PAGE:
I remember hearing a story about a black man, and a whites-only church, in one of the southern states of the United States. It was a Sunday morning, and the service was in full swing, and the black man was standing outside, listening to the music, because, of course, he was not allowed go in. After a while Jesus came along, and began to talk to him. He asked him why he had not gone inside to the service, and the man said that he had tried, but was unable to gain admission. Jesus smiled, and said "Don't worry. I know how you feel. I myself have been trying to get into that church for years!"

I often think of Pope John XXIII falling on his knees, and asking for another Pentecost, because we had blown that last one. I believe we then got another Pentecost, and we are now in the process of bringing the church back over the bridge into the law of love. It's a tough haul, because, like Jesus in his day, religious people find it very hard to change. If some people had their way, we would still have the Latin Mass, and there certainly would not be guitars in church! In a world of hungry people, that anyone in the church should make an issue out of guitars in church, or girl Mass servers, is obscene and pathetic.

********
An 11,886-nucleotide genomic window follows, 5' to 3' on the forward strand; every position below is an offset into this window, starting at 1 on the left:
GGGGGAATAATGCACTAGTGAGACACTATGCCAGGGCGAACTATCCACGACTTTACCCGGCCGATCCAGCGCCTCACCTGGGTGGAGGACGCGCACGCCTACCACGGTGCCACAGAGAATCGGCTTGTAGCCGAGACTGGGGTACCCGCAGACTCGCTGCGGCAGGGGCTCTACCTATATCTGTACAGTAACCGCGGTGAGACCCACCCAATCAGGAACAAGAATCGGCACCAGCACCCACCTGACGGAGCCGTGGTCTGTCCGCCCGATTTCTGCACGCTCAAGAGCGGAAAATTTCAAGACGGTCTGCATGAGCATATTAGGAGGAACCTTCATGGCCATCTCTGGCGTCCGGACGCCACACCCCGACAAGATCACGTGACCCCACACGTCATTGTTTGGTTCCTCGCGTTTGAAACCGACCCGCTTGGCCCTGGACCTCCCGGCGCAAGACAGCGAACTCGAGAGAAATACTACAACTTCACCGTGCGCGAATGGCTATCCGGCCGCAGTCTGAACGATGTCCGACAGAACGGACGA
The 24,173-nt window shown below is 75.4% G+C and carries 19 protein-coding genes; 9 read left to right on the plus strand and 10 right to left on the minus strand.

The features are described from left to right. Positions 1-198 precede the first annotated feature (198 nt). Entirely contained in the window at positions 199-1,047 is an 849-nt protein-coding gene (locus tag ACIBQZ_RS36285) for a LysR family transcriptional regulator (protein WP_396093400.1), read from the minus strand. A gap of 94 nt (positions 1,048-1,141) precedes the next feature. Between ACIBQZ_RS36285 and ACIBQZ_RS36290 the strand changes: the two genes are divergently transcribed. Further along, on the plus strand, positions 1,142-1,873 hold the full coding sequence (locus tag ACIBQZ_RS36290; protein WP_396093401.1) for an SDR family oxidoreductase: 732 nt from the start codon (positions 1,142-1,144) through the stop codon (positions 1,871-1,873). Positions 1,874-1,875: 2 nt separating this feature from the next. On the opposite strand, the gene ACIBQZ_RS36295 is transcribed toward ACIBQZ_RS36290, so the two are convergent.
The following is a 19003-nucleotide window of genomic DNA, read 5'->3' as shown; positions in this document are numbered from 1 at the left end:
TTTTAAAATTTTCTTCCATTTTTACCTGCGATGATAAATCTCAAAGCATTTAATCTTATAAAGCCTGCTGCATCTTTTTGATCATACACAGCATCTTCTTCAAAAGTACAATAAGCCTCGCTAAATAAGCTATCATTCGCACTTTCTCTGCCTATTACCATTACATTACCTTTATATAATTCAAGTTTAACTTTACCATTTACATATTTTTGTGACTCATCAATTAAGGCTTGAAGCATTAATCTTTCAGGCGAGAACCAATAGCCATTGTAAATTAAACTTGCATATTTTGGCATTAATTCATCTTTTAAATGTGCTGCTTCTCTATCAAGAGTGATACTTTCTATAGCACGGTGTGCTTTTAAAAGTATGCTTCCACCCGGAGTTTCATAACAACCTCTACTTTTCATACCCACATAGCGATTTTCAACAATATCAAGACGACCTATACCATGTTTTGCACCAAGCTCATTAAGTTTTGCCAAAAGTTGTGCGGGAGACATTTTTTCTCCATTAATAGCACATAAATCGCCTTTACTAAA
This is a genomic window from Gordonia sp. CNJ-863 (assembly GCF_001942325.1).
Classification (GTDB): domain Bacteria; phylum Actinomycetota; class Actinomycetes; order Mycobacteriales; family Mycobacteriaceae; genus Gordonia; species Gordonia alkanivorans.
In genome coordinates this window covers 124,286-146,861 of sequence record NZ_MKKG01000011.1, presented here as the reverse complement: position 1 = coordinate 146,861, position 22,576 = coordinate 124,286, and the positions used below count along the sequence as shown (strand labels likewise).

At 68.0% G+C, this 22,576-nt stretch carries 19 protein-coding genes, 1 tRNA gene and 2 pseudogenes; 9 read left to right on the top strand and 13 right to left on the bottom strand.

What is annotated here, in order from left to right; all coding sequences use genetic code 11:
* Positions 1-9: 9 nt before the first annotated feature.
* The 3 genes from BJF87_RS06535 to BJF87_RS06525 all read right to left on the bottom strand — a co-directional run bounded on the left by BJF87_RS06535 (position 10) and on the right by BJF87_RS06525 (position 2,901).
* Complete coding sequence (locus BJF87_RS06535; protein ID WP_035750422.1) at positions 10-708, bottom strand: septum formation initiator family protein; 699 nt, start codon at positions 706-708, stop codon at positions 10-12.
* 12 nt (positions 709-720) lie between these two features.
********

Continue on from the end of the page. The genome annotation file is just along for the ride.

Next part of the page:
As I said in an earlier chapter, religion can be frightening, because it can put rules and regulations in front of the welfare of people. The ideals that Hitler held, were more important to him than the welfare of millions. OK, the church doesn't burn people at the stake anymore, but there's more than one way to skin a cat.

On a regular basis, we read in our papers where baptism is refused because the parents are not married, or are not regular church goers. I respectfully suggest we leave all judgements to God, and try to extend Christ's love and acceptance to those we meet. Who am I to say that this child will not grow into the fullness of the gospel message, or that my non-judgmental acceptance of the parents might not be a moment of grace for them, to motivate them to look again at what they may have rejected.